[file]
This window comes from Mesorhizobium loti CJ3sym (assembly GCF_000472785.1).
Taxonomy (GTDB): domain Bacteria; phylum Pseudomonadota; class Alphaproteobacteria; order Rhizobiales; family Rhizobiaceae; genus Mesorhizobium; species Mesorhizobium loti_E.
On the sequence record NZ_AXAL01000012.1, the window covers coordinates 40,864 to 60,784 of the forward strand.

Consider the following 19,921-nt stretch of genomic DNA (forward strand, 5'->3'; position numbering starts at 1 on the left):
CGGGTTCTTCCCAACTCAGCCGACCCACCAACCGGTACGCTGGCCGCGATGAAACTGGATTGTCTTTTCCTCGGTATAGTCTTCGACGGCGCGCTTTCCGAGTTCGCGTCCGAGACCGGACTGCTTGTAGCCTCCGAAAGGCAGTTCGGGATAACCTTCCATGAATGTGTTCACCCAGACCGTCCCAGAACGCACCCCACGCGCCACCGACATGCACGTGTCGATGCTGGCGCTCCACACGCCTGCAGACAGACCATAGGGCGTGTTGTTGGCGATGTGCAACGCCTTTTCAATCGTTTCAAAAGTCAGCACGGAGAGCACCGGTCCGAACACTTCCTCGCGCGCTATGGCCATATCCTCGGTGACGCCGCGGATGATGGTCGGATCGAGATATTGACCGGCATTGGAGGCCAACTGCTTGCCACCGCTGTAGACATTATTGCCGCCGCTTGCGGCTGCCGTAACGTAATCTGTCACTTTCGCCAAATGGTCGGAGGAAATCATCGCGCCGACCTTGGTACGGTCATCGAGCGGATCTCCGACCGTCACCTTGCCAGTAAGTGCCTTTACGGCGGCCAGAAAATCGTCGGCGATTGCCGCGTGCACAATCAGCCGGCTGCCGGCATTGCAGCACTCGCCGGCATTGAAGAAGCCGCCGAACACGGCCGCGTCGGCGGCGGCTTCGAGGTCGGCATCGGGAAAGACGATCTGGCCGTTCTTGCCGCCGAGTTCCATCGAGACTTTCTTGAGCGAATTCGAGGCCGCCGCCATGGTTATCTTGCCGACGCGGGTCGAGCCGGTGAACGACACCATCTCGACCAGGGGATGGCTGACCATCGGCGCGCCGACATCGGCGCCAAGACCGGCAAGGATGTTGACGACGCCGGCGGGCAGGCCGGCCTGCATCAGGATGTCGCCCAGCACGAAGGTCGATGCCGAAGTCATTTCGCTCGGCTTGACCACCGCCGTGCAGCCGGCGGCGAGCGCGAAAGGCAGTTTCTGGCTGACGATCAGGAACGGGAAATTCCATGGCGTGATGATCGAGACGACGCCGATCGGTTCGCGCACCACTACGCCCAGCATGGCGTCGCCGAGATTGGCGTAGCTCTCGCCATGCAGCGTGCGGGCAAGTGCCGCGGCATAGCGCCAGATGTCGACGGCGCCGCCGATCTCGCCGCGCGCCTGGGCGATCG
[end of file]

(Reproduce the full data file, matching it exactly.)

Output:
This window comes from Mesorhizobium loti CJ3sym (assembly GCF_000472785.1).
Taxonomy (GTDB): domain Bacteria; phylum Pseudomonadota; class Alphaproteobacteria; order Rhizobiales; family Rhizobiaceae; genus Mesorhizobium; species Mesorhizobium loti_E.
On the sequence record NZ_AXAL01000012.1, the window covers coordinates 40,864 to 60,784 of the forward strand.

Consider the following 19,921-nt stretch of genomic DNA (forward strand, 5'->3'; position numbering starts at 1 on the left):
CGGGTTCTTCCCAACTCAGCCGACCCACCAACCGGTACGCTGGCCGCGATGAAACTGGATTGTCTTTTCCTCGGTATAGTCTTCGACGGCGCGCTTTCCGAGTTCGCGTCCGAGACCGGACTGCTTGTAGCCTCCGAAAGGCAGTTCGGGATAACCTTCCATGAATGTGTTCACCCAGACCGTCCCAGAACGCACCCCACGCGCCACCGACATGCACGTGTCGATGCTGGCGCTCCACACGCCTGCAGACAGACCATAGGGCGTGTTGTTGGCGATGTGCAACGCCTTTTCAATCGTTTCAAAAGTCAGCACGGAGAGCACCGGTCCGAACACTTCCTCGCGCGCTATGGCCATATCCTCGGTGACGCCGCGGATGATGGTCGGATCGAGATATTGACCGGCATTGGAGGCCAACTGCTTGCCACCGCTGTAGACATTATTGCCGCCGCTTGCGGCTGCCGTAACGTAATCTGTCACTTTCGCCAAATGGTCGGAGGAAATCATCGCGCCGACCTTGGTACGGTCATCGAGCGGATCTCCGACCGTCACCTTGCCAGTAAGTGCCTTTACGGCGGCCAGAAAATCGTCGGCGATTGCCGCGTGCACAATCAGCCGGCTGCCGGCATTGCAGCACTCGCCGGCATTGAAGAAGCCGCCGAACACGGCCGCGTCGGCGGCGGCTTCGAGGTCGGCATCGGGAAAGACGATCTGGCCGTTCTTGCCGCCGAGTTCCATCGAGACTTTCTTGAGCGAATTCGAGGCCGCCGCCATGGTTATCTTGCCGACGCGGGTCGAGCCGGTGAACGACACCATCTCGACCAGGGGATGGCTGACCATCGGCGCGCCGACATCGGCGCCAAGACCGGCAAGGATGTTGACGACGCCGGCGGGCAGGCCGGCCTGCATCAGGATGTCGCCCAGCACGAAGGTCGATGCCGAAGTCATTTCGCTCGGCTTGACCACCGCCGTGCAGCCGGCGGCGAGCGCGAAAGGCAGTTTCTGGCTGACGATCAGGAACGGGAAATTCCATGGCGTGATGATCGAGACGACGCCGATCGGTTCGCGCACCACTACGCCCAGCATGGCGTCGCCGAGATTGGCGTAGCTCTCGCCATGCAGCGTGCGGGCAAGTGCCGCGGCATAGCGCCAGATGTCGACGGCGCCGCCGATCTCGCCGCGCGCCTGGGCGATCG